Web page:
Metacarpal Ratio and Its Relation to Sexual Dimorphism in Primates with Different Mating Strategies
Semester of Graduation
Master of Arts (MA)
Geography and Anthropology
The digit ratio (2D:4D) is a sexually dimorphic trait in mammalian hands that is a result of levels of prenatal androgen exposure (PNAE) during limb development. Previous studies have shown that females have a higher ratio than males and that sexual dimorphism in the ratio is greater in species with polygynous mating strategies and high levels of intermale aggression compared to monogamous species with low intermale aggression. This study used metacarpals instead of phalanges to test the hypotheses that the metacarpal ratio (2Mc:4Mc) will be higher in females than males within a species and that the ratio would be more sexually dimorphic in species with high intermale competition compared to species with low intermale competition. Intermale competition is defined as the frequency and intensity of aggression found in adult males within a species. Second and fourth metacarpals were measured on skeletonized animals for six species with different mating strategies (M=monogamy; P=polygyny) and levels of intermale aggression (H=high; I=intermediate; L=low; F=female; M=male). All animals used in the study were designated by the museum as wild-caught. Sample sizes for each species including mating strategy and level of intermale aggression were as follows: Aotus azarae (M,L; 9F, 11M), Hylobates lar (M,L; 49F, 51M), Presbytis rubicunda (P,I; 18F, 19M), Trachypithecus cristatus (P,I; 31F, 18M), Alouatta seniculus (P,H; 17F, 19M), and Macaca fascicularis (P,H; 19F, 18M). Results comparing medians fail to reject the null hypotheses that the metacarpal ratio is the same between sex within the species and the ratios will be the same regardless of competition level. The sexes are non-significantly different in metacarpal ratio in A. seniculus, A. azarae, H. lar, and M. fascicularis; males have a significantly higher ratio than females in P. rubicunda, but females have a significantly higher ratio than males in T. cristatus. Results are not consistent with previous research on digit ratios indicating that metacarpals and phalanges may respond differently in their growth and PNAE.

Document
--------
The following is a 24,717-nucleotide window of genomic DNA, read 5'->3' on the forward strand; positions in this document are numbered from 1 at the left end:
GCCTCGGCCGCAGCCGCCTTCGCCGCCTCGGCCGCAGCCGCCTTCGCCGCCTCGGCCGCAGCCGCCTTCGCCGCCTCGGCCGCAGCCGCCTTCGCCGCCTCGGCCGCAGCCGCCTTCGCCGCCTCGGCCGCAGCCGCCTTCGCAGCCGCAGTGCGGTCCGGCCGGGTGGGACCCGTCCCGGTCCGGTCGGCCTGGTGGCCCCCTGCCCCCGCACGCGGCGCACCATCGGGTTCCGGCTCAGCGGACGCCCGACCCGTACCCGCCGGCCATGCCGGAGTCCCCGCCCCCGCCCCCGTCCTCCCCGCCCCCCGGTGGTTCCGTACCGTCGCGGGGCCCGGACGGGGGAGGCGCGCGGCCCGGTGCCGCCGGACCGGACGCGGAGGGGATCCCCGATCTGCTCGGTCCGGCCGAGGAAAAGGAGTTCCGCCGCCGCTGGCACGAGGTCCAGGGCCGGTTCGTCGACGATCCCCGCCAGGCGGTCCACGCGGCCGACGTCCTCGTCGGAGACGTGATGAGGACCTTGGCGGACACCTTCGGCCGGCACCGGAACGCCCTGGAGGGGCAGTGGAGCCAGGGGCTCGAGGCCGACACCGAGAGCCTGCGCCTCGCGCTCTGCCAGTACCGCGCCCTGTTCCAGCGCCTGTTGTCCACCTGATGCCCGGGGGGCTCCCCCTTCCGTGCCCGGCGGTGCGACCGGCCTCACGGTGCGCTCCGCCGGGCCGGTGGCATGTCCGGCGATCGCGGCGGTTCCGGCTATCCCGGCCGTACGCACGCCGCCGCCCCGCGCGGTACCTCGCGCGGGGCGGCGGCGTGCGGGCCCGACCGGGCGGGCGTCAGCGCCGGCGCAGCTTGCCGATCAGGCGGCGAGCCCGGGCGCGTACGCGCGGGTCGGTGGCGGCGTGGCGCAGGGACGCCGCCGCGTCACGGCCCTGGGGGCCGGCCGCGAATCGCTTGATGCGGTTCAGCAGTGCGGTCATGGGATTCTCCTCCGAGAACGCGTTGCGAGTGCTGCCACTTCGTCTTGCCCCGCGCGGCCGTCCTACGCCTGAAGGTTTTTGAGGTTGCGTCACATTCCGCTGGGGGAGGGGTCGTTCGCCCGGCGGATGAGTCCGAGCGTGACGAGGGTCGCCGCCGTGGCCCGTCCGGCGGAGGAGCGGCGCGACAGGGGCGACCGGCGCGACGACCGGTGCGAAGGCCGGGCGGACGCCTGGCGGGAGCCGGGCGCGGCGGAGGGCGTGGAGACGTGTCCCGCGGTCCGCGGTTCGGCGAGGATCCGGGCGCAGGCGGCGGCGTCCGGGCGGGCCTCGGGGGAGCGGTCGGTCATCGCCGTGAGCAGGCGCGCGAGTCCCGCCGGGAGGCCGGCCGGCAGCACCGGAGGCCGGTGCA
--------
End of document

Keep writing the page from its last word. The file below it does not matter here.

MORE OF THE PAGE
Hart, Emilee, "Metacarpal Ratio and Its Relation to Sexual Dimorphism in Primates with Different Mating Strategies" (2018). LSU Master's Theses. 4708.